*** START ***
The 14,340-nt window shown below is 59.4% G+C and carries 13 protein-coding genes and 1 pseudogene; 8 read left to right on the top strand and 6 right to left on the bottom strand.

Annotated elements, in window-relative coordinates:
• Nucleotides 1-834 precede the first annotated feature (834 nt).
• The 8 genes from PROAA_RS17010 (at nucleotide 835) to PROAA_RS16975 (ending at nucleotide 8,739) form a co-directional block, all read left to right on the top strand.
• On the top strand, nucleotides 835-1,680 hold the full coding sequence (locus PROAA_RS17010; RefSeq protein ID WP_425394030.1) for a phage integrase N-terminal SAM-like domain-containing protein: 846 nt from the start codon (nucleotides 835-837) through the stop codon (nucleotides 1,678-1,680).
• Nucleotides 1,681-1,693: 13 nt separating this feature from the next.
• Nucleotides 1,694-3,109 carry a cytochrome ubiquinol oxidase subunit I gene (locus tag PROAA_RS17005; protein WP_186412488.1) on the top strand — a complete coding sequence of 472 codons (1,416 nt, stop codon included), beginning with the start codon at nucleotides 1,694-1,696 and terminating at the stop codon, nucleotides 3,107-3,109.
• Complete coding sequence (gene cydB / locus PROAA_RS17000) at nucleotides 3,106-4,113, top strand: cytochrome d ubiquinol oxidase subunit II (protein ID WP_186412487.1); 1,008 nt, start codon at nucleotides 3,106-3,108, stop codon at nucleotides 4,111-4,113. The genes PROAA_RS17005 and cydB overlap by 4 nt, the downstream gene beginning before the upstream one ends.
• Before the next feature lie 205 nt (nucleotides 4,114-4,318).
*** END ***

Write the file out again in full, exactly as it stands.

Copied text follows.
The 14,340-nt window shown below is 59.4% G+C and carries 13 protein-coding genes and 1 pseudogene; 8 read left to right on the top strand and 6 right to left on the bottom strand.

Annotated elements, in window-relative coordinates:
• Nucleotides 1-834 precede the first annotated feature (834 nt).
• The 8 genes from PROAA_RS17010 (at nucleotide 835) to PROAA_RS16975 (ending at nucleotide 8,739) form a co-directional block, all read left to right on the top strand.
• On the top strand, nucleotides 835-1,680 hold the full coding sequence (locus PROAA_RS17010; RefSeq protein ID WP_425394030.1) for a phage integrase N-terminal SAM-like domain-containing protein: 846 nt from the start codon (nucleotides 835-837) through the stop codon (nucleotides 1,678-1,680).
• Nucleotides 1,681-1,693: 13 nt separating this feature from the next.
• Nucleotides 1,694-3,109 carry a cytochrome ubiquinol oxidase subunit I gene (locus tag PROAA_RS17005; protein WP_186412488.1) on the top strand — a complete coding sequence of 472 codons (1,416 nt, stop codon included), beginning with the start codon at nucleotides 1,694-1,696 and terminating at the stop codon, nucleotides 3,107-3,109.
• Complete coding sequence (gene cydB / locus PROAA_RS17000) at nucleotides 3,106-4,113, top strand: cytochrome d ubiquinol oxidase subunit II (protein ID WP_186412487.1); 1,008 nt, start codon at nucleotides 3,106-3,108, stop codon at nucleotides 4,111-4,113. The genes PROAA_RS17005 and cydB overlap by 4 nt, the downstream gene beginning before the upstream one ends.
• Before the next feature lie 205 nt (nucleotides 4,114-4,318).